Cop-O Research: Is Kamala Harris Planting Evidence on Her VP Rivals?

Kamala Harris
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July 22, 2020

Sen. Kamala Harris (D., Calif.), whose failed presidential campaign flamed out before any primary votes were cast, is a top contender to be Joe Biden's running mate in 2020. Curiously enough, negative stories about Harris's potential rivals for the VP slot have been popping up of late in mainstream media outlets. Imagine that.

Biden's promise to select a female running mate, along with the increasing pressure to pick a woman of color, has left the former vice president with limited options. Only two women of color—Harris and Sen. Elizabeth Warren (D., Mass.)—campaigned for the Democratic presidential nomination.

Despite her failings as a candidate, Harris is widely considered the favorite thanks to her relatively high profile compared with the other black women rumored to be on Biden's shortlist, such as Atlanta mayor Keisha Lance Bottoms (D.), Rep. Val Demings (D., Fla.), and Rep. Karen Bass (D., Calif.). In recent weeks, all three have had negative stories published about them—almost certainly the result of opposition research fed to reporters by a rival.

Within a span of two days earlier this month, Vox and Politico published similar stories criticizing Demings's record as Orlando police chief. Harris has been criticized in similar fashion for pursuing "tough on crime" policies as California attorney general back when the Democratic Party still believed in crime prevention—although neither story mentions Harris's record.

Around the same time, ABC News published a story highlighting Bottoms's ties to "controversial figure" Kasim Reed, the former Atlanta mayor who left office in disgrace amid a federal corruption investigation that resulted in prison time for a number of his senior staffers. Harris herself is no stranger to controversial figures. Her political career emerged as she was in a relationship with former San Francisco mayor (and Washington Free Beacon Man of the Year) Willie Brown, who was also the subject of a federal corruption investigation—but once again, Harris's similar background went unmentioned.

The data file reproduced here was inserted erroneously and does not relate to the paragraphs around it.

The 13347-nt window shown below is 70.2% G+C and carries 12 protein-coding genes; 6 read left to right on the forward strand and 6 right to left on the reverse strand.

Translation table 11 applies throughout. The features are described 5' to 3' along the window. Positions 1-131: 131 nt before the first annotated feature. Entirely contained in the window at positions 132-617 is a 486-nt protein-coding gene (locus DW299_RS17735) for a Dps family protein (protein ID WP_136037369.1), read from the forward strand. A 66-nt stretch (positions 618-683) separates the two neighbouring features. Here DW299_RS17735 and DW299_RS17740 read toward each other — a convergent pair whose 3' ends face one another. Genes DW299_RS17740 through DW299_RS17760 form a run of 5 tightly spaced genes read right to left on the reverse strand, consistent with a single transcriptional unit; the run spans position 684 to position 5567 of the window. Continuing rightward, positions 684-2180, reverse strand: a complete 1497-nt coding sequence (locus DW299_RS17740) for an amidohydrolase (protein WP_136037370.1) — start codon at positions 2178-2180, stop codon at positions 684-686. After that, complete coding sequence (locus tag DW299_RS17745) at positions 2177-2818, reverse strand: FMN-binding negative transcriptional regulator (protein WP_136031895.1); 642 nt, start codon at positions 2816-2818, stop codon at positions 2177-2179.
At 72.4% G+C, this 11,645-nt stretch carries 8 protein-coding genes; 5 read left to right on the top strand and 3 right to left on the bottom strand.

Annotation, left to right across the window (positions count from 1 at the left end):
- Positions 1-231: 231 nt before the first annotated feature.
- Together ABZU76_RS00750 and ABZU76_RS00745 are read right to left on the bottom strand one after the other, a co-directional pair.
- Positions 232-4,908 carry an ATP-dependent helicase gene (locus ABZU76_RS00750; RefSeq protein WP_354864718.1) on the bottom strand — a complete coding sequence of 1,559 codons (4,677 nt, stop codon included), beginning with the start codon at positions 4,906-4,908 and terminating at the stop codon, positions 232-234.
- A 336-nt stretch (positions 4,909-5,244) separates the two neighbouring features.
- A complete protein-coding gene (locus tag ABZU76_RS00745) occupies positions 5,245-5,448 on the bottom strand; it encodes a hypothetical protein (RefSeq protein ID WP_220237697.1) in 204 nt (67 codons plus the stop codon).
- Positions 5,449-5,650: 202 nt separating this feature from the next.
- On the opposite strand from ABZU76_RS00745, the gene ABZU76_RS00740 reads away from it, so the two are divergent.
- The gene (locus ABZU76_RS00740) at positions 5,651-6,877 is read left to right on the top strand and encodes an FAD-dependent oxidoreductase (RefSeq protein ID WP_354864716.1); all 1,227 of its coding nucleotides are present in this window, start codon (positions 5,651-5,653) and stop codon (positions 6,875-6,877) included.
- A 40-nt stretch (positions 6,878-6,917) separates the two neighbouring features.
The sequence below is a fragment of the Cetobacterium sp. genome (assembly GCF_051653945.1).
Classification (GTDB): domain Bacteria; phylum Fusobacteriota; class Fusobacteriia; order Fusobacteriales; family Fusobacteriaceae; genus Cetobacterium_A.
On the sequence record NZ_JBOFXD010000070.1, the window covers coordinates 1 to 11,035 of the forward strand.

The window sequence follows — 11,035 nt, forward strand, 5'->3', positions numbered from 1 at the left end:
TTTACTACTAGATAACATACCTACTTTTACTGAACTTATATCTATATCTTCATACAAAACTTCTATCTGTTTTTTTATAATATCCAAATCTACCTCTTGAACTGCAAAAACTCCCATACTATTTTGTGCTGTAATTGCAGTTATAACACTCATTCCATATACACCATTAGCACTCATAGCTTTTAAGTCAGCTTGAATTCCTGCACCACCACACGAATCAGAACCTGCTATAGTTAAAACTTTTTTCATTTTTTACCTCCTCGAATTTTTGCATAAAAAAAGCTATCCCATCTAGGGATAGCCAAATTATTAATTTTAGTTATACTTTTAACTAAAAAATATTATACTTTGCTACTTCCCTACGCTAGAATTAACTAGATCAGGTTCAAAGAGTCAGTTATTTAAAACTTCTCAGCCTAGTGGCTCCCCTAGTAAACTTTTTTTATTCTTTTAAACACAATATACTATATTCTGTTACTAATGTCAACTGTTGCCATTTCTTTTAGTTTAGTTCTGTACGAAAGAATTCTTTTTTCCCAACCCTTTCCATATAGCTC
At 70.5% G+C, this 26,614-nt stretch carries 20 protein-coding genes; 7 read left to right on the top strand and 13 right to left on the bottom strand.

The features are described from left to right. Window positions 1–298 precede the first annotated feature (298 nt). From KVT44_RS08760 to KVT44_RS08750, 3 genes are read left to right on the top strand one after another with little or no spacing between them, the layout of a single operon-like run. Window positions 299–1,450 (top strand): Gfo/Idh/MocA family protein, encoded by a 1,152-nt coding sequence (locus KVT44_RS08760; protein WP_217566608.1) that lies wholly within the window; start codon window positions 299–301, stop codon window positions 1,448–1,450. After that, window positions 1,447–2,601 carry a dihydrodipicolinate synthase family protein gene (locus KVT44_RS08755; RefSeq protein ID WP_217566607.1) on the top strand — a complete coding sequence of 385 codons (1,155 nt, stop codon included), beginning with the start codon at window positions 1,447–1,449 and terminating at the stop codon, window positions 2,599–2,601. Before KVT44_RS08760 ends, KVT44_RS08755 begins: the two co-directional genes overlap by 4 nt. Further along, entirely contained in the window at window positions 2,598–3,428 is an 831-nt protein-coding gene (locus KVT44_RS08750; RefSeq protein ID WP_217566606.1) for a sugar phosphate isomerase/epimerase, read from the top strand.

Following reports that Biden was considering Bass because of her relative lack of interest in using the VP gig as a platform to launch a presidential campaign in 2024, Politico came through with an article about how the congresswoman once described Cuban dictator Fidel Castro as "comandante en jefe" (commander in chief). "Florida Democrats recoil at Karen Bass VP float," the headline read.

Harris clearly wants the gig. Pretty much everyone does, given the likelihood that the elderly and cognitively declining Biden might not even serve a full term in office. Enough to be shopping oppo about the other black women under consideration? Obviously.

The Atlantic described Harris's "shadow campaign for vice president" as a "very open secret" and noted the efforts of supporters to make the case that Harris is the only woman of color with "the experience to understand the scrutiny and pressure of being part of a national campaign." The New York Times reported that Harris has been "maneuvering privately" to avoid coming across as pathetically desperate.

Harris is reportedly "frustrated with the bureaucracy" in Congress and pines for the executive authority she enjoyed as attorney general of California, when she launched a war on truancy that led to the arrest of impoverished parents. Meanwhile, celebrity truants such as climate activist Greta Thunberg continue to evade justice.